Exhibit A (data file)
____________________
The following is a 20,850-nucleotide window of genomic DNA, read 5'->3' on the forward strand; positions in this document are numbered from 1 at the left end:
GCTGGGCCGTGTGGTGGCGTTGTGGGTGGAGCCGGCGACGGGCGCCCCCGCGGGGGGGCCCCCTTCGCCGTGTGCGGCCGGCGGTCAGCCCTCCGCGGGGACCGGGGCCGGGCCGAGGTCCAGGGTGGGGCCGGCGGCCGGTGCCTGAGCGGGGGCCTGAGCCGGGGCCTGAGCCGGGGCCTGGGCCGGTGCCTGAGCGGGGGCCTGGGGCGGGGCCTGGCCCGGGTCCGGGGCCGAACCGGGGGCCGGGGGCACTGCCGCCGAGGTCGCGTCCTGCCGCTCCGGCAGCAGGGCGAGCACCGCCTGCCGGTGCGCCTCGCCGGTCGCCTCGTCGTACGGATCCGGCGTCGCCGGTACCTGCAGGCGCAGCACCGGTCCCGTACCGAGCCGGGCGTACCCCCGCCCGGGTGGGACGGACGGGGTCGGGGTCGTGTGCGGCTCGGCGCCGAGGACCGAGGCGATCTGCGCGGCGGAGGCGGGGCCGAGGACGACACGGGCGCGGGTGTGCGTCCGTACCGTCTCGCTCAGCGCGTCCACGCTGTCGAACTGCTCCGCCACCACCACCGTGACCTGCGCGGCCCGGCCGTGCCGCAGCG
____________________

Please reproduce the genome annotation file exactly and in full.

The following is a 20,850-nucleotide window of genomic DNA, read 5'->3' on the forward strand; positions in this document are numbered from 1 at the left end:
GCTGGGCCGTGTGGTGGCGTTGTGGGTGGAGCCGGCGACGGGCGCCCCCGCGGGGGGGCCCCCTTCGCCGTGTGCGGCCGGCGGTCAGCCCTCCGCGGGGACCGGGGCCGGGCCGAGGTCCAGGGTGGGGCCGGCGGCCGGTGCCTGAGCGGGGGCCTGAGCCGGGGCCTGAGCCGGGGCCTGGGCCGGTGCCTGAGCGGGGGCCTGGGGCGGGGCCTGGCCCGGGTCCGGGGCCGAACCGGGGGCCGGGGGCACTGCCGCCGAGGTCGCGTCCTGCCGCTCCGGCAGCAGGGCGAGCACCGCCTGCCGGTGCGCCTCGCCGGTCGCCTCGTCGTACGGATCCGGCGTCGCCGGTACCTGCAGGCGCAGCACCGGTCCCGTACCGAGCCGGGCGTACCCCCGCCCGGGTGGGACGGACGGGGTCGGGGTCGTGTGCGGCTCGGCGCCGAGGACCGAGGCGATCTGCGCGGCGGAGGCGGGGCCGAGGACGACACGGGCGCGGGTGTGCGTCCGTACCGTCTCGCTCAGCGCGTCCACGCTGTCGAACTGCTCCGCCACCACCACCGTGACCTGCGCGGCCCGGCCGTGCCGCAGCG